Personally I think the laughs have been slowly dwindling ever since Knowing Me, Knowing You, though there are some superb jokes in I’m Alan Partridge and plenty of excellent lines in the low-key Mid-morning Matters (the despairing Partridge struggling with voice recognition on the phone while trying to book a ticket for an afternoon showing of Inception is one of Coogan’s finest moments to date). Consequently, because of this gradual and gentle decline, I wasn’t expecting too much from the film. Additionally, the process of turning popular comedy shows of the day into feature length films in the UK has been a money-grabbing undertaking for well over 40 years – from On The Buses and Are You Being Served? in the 1970s right through to The Inbetweeners Movie in 2011. For the most part the results have been dire; it would seem that the best a fan can hope for is that the film version of a cherished TV show isn’t complete and utter rubbish.
Part of the reason for this is the shift in format. The characters and storylines are written originally to fill – more often than not – thirty minutes of TV airtime. Many of the films – though rightly using the same writers – just feel too stretched, often just extended episodes transported to a foreign location (a holiday somewhere on the Mediterranean usually features), fleshed out with terrible plots in order to fill 90 minutes and to cash in on a little bit of popularity; then there’s the old trick of repeating jokes and catchphrases from the TV shows, which always make me feel a little bit cheated.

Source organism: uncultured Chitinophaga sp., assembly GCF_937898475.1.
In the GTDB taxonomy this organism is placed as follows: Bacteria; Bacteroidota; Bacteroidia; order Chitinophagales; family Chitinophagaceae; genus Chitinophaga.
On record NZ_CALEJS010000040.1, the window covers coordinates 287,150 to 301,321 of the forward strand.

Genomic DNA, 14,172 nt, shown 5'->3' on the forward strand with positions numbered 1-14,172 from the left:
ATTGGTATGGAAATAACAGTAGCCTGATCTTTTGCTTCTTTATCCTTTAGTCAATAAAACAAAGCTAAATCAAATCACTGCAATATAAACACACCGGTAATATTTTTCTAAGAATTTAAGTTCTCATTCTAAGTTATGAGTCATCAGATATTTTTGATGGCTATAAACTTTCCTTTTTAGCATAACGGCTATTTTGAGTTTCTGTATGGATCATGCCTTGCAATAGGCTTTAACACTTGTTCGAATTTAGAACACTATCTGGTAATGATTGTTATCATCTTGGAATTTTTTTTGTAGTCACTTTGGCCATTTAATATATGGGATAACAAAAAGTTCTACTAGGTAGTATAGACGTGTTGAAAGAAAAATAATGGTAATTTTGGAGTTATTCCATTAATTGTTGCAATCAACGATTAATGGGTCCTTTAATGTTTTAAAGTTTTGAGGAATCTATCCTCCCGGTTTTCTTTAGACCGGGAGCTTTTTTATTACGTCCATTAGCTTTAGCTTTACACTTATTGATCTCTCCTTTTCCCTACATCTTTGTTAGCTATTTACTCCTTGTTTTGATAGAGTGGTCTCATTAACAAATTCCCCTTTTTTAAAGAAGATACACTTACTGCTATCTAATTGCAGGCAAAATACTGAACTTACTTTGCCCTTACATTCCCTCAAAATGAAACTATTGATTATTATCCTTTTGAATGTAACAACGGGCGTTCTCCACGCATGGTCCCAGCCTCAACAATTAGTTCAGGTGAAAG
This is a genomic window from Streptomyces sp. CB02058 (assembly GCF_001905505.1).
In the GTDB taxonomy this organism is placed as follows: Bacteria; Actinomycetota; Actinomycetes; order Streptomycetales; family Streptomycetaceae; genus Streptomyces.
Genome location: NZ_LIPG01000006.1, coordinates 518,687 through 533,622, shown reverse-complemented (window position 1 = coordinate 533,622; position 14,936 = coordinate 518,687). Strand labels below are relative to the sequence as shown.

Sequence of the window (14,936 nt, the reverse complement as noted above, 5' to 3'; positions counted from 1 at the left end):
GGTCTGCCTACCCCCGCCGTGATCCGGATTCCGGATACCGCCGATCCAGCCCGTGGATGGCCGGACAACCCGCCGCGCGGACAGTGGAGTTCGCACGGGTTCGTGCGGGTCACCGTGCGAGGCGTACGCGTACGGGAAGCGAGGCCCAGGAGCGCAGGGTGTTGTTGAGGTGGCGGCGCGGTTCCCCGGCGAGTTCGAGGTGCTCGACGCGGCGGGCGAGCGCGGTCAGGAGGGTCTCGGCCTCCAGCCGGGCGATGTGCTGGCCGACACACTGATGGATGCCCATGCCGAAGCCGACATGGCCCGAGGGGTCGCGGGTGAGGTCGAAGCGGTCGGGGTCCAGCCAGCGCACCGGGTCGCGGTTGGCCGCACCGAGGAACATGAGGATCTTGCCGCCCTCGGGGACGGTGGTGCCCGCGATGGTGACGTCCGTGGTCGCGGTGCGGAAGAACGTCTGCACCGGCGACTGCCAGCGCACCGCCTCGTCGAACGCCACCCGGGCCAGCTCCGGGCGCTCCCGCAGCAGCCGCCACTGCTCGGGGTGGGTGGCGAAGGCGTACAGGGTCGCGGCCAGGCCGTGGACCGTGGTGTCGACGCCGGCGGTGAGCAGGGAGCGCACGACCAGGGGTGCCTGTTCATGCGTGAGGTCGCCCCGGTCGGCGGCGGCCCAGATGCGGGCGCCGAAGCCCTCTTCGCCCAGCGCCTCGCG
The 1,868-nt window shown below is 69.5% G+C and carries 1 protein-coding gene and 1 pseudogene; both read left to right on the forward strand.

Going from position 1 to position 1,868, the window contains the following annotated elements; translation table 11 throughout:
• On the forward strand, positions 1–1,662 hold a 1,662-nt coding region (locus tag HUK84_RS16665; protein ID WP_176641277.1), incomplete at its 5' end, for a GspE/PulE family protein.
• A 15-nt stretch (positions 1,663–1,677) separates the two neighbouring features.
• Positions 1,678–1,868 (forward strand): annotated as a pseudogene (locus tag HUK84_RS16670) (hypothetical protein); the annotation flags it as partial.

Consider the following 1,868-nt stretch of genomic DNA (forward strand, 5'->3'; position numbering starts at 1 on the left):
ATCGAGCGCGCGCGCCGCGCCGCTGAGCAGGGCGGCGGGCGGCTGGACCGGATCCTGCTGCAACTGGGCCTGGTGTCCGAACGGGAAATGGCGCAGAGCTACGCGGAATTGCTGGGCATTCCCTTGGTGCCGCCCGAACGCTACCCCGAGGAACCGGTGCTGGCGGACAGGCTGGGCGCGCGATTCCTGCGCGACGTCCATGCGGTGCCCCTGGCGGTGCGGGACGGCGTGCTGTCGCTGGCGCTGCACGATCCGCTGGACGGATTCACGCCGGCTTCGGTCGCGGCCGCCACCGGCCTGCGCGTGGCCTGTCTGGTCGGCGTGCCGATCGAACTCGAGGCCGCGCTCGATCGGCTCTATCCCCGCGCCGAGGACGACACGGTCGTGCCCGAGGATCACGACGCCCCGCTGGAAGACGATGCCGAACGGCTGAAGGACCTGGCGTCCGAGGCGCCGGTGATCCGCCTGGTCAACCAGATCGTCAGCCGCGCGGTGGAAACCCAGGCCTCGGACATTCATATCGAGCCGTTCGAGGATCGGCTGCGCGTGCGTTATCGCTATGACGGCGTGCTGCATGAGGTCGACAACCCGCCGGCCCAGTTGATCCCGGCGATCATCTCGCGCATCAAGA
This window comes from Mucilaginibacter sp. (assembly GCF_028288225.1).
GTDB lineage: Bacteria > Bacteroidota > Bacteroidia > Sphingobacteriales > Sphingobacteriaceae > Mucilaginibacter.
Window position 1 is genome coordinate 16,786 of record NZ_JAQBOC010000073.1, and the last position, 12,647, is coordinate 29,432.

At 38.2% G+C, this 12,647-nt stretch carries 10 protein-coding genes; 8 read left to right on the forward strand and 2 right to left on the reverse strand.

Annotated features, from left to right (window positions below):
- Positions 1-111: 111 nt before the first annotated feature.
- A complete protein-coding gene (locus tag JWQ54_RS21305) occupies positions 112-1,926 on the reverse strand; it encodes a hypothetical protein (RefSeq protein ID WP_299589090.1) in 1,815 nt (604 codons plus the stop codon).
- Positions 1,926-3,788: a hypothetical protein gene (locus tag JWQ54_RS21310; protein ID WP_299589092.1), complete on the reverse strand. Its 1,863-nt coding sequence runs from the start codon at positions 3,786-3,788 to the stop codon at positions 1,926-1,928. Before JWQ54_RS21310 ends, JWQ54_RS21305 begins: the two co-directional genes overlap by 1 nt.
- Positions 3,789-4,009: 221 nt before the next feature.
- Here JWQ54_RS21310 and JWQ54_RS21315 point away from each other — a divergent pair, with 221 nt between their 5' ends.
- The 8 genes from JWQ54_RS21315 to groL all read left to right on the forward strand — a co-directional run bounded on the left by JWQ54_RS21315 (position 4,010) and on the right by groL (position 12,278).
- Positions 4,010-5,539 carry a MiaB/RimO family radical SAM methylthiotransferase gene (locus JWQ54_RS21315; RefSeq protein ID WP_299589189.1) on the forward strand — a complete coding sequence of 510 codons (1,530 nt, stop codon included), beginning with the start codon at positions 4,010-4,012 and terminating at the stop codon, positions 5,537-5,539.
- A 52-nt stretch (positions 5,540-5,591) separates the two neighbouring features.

Crucially, there never seems to be as many good jokes in the films as there are in the 30 minute TV episodes, either, which completely baffles me; it’s as though the writers suddenly lose faith in what they are doing when considering the different medium, and begin to concentrate more on plots (which I’m not really interested in) rather than the belly laughs (which I am interested in) that got them in this position in the first place. The very, very best British and Irish comedy shows – think Fawlty Towers, Father Ted or The Office – have all mercifully stuck to the thirty minute format or, on one or two occasions, stretched out comfortably with the hour long Christmas special. There’s a lesson there.A well-crafted sitcom is a perfectly legitimate work in its own right. Why assume it needs more muscle for a cinematic makeover? Or, put it another way, can you imagine having to watch a sitcom version of The Godfather?
Still, after 20 years and some truly excellent writing, I probably shouldn’t be such a curmudgeon: Alan Partridge deserves his moment on the big screen more than most, and thankfully this is one of the transitions that isn’t complete and utter rubbish. When North Norfolk Radio’s new media conglomerate owners decide to re-brand the station Alan comes close to losing his job, and engineers the sacking of late night folk DJ Pat Farrell (Colm Meaney) in order to save his own skin. Farrell takes this badly, to say the least, and returns to the station with a shotgun, taking several prisoners hostage. These include the trendy new media station owners and the zany young breakfast show host, as well as Partridge’s on-air right-hand-man Sidekick Simon (Tim Key). Farrell tells the police that the only man he’ll deal with is Partridge, who reluctantly acts as a go-between. As the crisis plays out, Alan’s dreams of heroism clash with his rampant cowardice, but he spots an opportunity for publicity and the chance to re-launch his own career.